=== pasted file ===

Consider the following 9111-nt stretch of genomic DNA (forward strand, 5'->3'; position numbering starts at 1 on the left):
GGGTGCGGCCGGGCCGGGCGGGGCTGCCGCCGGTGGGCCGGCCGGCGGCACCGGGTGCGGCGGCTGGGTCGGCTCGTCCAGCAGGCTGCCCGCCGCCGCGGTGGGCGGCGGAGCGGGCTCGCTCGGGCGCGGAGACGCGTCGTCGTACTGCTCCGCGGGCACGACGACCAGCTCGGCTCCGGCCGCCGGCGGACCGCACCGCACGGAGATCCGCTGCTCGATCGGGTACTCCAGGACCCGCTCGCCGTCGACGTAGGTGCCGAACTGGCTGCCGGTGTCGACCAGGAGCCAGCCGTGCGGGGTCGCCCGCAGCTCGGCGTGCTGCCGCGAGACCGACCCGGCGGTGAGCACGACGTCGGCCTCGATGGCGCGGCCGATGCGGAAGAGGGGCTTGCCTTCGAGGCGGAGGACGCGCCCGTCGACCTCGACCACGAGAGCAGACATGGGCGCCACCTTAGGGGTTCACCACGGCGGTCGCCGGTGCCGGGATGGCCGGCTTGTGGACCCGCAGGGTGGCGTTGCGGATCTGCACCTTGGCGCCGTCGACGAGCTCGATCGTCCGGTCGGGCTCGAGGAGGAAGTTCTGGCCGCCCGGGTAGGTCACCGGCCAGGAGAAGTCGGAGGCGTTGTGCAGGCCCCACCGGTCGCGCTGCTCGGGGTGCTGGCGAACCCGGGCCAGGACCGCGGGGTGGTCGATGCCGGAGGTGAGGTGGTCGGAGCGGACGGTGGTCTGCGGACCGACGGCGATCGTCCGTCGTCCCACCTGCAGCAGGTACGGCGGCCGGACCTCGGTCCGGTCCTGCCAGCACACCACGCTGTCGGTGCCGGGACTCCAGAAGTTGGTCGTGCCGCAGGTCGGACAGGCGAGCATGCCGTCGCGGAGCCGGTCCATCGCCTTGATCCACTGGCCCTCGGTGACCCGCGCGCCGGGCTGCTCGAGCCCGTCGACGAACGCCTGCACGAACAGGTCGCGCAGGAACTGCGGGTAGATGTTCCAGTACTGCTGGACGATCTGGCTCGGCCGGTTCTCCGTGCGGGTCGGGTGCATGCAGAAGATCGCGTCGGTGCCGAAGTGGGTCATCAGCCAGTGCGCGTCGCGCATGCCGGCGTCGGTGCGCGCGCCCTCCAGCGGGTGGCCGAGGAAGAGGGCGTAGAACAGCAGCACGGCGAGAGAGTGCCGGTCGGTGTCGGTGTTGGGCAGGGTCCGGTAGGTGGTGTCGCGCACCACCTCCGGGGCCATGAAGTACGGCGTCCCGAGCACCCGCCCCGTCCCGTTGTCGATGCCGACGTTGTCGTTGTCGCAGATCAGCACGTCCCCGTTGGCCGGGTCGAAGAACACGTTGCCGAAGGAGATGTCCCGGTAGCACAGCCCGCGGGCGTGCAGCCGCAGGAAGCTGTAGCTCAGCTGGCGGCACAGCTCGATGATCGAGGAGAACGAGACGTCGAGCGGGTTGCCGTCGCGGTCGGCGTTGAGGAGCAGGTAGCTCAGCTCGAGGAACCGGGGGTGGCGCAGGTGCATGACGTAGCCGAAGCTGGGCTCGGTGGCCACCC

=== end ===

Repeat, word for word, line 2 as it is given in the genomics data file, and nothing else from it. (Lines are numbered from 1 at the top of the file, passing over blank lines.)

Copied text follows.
GGGTGCGGCCGGGCCGGGCGGGGCTGCCGCCGGTGGGCCGGCCGGCGGCACCGGGTGCGGCGGCTGGGTCGGCTCGTCCAGCAGGCTGCCCGCCGCCGCGGTGGGCGGCGGAGCGGGCTCGCTCGGGCGCGGAGACGCGTCGTCGTACTGCTCCGCGGGCACGACGACCAGCTCGGCTCCGGCCGCCGGCGGACCGCACCGCACGGAGATCCGCTGCTCGATCGGGTACTCCAGGACCCGCTCGCCGTCGACGTAGGTGCCGAACTGGCTGCCGGTGTCGACCAGGAGCCAGCCGTGCGGGGTCGCCCGCAGCTCGGCGTGCTGCCGCGAGACCGACCCGGCGGTGAGCACGACGTCGGCCTCGATGGCGCGGCCGATGCGGAAGAGGGGCTTGCCTTCGAGGCGGAGGACGCGCCCGTCGACCTCGACCACGAGAGCAGACATGGGCGCCACCTTAGGGGTTCACCACGGCGGTCGCCGGTGCCGGGATGGCCGGCTTGTGGACCCGCAGGGTGGCGTTGCGGATCTGCACCTTGGCGCCGTCGACGAGCTCGATCGTCCGGTCGGGCTCGAGGAGGAAGTTCTGGCCGCCCGGGTAGGTCACCGGCCAGGAGAAGTCGGAGGCGTTGTGCAGGCCCCACCGGTCGCGCTGCTCGGGGTGCTGGCGAACCCGGGCCAGGACCGCGGGGTGGTCGATGCCGGAGGTGAGGTGGTCGGAGCGGACGGTGGTCTGCGGACCGACGGCGATCGTCCGTCGTCCCACCTGCAGCAGGTACGGCGGCCGGACCTCGGTCCGGTCCTGCCAGCACACCACGCTGTCGGTGCCGGGACTCCAGAAGTTGGTCGTGCCGCAGGTCGGACAGGCGAGCATGCCGTCGCGGAGCCGGTCCATCGCCTTGATCCACTGGCCCTCGGTGACCCGCGCGCCGGGCTGCTCGAGCCCGTCGACGAACGCCTGCACGAACAGGTCGCGCAGGAACTGCGGGTAGATGTTCCAGTACTGCTGGACGATCTGGCTCGGCCGGTTCTCCGTGCGGGTCGGGTGCATGCAGAAGATCGCGTCGGTGCCGAAGTGGGTCATCAGCCAGTGCGCGTCGCGCATGCCGGCGTCGGTGCGCGCGCCCTCCAGCGGGTGGCCGAGGAAGAGGGCGTAGAACAGCAGCACGGCGAGAGAGTGCCGGTCGGTGTCGGTGTTGGGCAGGGTCCGGTAGGTGGTGTCGCGCACCACCTCCGGGGCCATGAAGTACGGCGTCCCGAGCACCCGCCCCGTCCCGTTGTCGATGCCGACGTTGTCGTTGTCGCAGATCAGCACGTCCCCGTTGGCCGGGTCGAAGAACACGTTGCCGAAGGAGATGTCCCGGTAGCACAGCCCGCGGGCGTGCAGCCGCAGGAAGCTGTAGCTCAGCTGGCGGCACAGCTCGATGATCGAGGAGAACGAGACGTCGAGCGGGTTGCCGTCGCGGTCGGCGTTGAGGAGCAGGTAGCTCAGCTCGAGGAACCGGGGGTGGCGCAGGTGCATGACGTAGCCGAAGCTGGGCTCGGTGGCCACCC